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The Beatles Songs: Rocky Raccoon

The history of this classic Beatles song


The Beatles Songs: Rocky Raccoon

The original UK sheet music for "Rocky Raccoon"


Rocky Raccoon

Working title: Rocky Sassoon
Written by: Paul McCartney (100%)
(credited to Lennon-McCartney)

Recorded: August 15, 1968 (Studio 2, Abbey Road Studios, London, England)
Mixed: August 15, October 10, 1968
Length: 3:41
Takes: 10


John Lennon: backing vocals, harmonica (Hohner), harmonium (Mannborg), bass guitar (1964 Fender Bass VI)
Paul McCartney: lead and backing vocals, acoustic rhythm guitar (1967 Martin D-28)
George Harrison: backing vocals, bass guitar (1964 Fender Bass VI)
Ringo Starr: drums (Ludwig)
George Martin: piano (1905 Steinway Vertegrand "Mrs. Mills")
Available on: (CDs in bold)

The Beatles (a/k/a "The White Album"; UK: Apple PMC 7067-8; US: Apple SWBO 101; Parlophone CDP 7 46443 2; CDP 7 46444 2)


  • One of several acoustic songs written during the Beatles' spring 1968 stay in Rishikesh, India, "Rocky Raccoon" started out as a parody - or, in Paul's words, a "pastiche" - of two distinct and different styles of music: One was the Western folk song which detailed the accomplishments (and usually death) of a Wild West gunslinger, and the other was a music-hall type of comedy song practiced by the band's hero George Formby, a ukelele player who made quite a name for himself in Britain performing wacky and somewhat naughty storytelling numbers in a high tenor emblematic of the "trad jazz" movement. The result was a Dylanesque song, complete with harmonica, but with high notes Dylan could never reach.
  • Assisting in the genesis, if not the actual creation, of "Rocky Raccoon" was John Lennon and folk singer Donovan, both of whom were at the group singalong where Paul first began to sculpt this number. Originally, Rocky's last name was "Sassoon," and he was a miner in Minnesota, but Donovan, who had a habit of crafting alliterative song titles like "Jennifer Juniper" and "Maria Magenta," also suggested his last name begin with an R. This no doubt lit the spark in McCartney's muse and triggered the eventual scene change to the "black mountain hills of Dakota."
  • It appears that most of the lyrics were written by the time Paul recorded the demo at George's home in Esher in late May 1968, although that version is notably missing the song's spoken-word intro and the verse about the drunken doctor. The spoken word intro made while rehearsing the actual recorded version still has Rocky in Minnesota, although that may have been sparked by an off-mic comment by John. Nevertheless, "Rocky" was recorded in one session on August 15, keeping the loose, campfire-singalong feel of the India version, much as was done one week earlier with John's The Continuing Story of Bungalow Bill."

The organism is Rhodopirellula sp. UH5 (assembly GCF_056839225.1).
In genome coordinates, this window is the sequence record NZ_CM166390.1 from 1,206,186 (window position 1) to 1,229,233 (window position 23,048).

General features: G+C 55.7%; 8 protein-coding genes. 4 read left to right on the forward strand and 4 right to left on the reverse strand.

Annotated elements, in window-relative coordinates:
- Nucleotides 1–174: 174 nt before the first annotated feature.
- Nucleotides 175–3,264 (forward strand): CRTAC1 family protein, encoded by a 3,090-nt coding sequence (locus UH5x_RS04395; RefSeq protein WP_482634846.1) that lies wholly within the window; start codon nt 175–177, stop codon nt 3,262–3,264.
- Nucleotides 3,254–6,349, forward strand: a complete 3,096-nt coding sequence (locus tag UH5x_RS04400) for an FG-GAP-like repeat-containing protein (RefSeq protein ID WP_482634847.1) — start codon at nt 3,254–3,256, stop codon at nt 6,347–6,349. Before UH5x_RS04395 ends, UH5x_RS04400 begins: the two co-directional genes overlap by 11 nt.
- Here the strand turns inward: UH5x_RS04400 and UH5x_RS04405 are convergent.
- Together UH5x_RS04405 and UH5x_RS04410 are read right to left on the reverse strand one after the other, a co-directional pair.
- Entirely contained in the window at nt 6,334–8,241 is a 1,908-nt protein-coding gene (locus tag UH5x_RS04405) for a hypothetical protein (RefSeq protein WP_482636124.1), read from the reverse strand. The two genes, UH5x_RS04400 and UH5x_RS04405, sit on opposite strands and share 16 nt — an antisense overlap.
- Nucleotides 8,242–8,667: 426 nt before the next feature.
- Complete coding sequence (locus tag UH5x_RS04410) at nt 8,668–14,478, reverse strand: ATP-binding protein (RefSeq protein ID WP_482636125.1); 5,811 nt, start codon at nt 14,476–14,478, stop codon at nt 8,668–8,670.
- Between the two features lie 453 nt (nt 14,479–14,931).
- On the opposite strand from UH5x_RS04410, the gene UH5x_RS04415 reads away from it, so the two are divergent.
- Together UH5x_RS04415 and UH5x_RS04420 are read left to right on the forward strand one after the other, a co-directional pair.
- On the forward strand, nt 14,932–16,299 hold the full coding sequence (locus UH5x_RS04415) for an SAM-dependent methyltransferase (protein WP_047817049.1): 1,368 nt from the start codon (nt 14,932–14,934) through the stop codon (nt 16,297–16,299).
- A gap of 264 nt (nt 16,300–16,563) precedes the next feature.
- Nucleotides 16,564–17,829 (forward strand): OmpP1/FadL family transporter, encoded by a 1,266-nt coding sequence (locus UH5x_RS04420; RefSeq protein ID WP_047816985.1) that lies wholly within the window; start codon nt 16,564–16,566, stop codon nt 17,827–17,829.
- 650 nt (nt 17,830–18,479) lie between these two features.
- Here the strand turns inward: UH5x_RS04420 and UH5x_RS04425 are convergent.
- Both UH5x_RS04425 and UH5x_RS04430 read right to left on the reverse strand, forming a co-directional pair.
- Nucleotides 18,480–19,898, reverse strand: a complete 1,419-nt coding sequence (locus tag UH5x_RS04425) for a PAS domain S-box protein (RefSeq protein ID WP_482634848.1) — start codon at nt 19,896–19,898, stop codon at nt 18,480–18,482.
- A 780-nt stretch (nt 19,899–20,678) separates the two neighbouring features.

• Parody or not, many consider this a lyrical high point for McCartney, and not just because of the clever wordplay and satiric tone ("Her name was Magill / And she called herself Lil / But everyone knew her as Nancy"). Our hero Rocky attempts to exact justice by killing the man who stole his woman, but in a break from traditional Hollywood endings, he's too slow on the draw and is wounded. The doctor who is sent to fix him up is drunk, so Rocky returns to his room, finds a Bible, and reads it, ostensibly learning the futility of revenge. This was a radical notion at the time, even more so than today.

  • Paul himself reportedly had just such a run in with a drunken doctor when he cut his lip during a moped accident in Liverpool back in December 1965; at least one associate claims its where the line came from. John was often thought to have contributed the lyrical twist at the end, which was of his usual caliber, but he categorically denied it - "Would I have gone to all that trouble about Gideon's Bible and all that stuff?" - probably because he was already known for his skepticism towards Christianity.
  • John actually played bass on the track when it was originally recorded, but it was never John's best instrument, leading Paul to give George an even rarer bass overdub. John confined himself to some coloring, playing the harmonium and, for the last time on any Beatles song, his harmonica.

Covered by: Richie Havens, Jimmy Buffett, James Blunt, Jack Johnson, Ramsey Lewis, Phish, Lena Horne, Andrew Gold, Crowded House, Maureen McGovern, Benny Goodman, Jessie Baylin, Steel Train, Andy Fairweather-Low, The New Vinton County Marching Band

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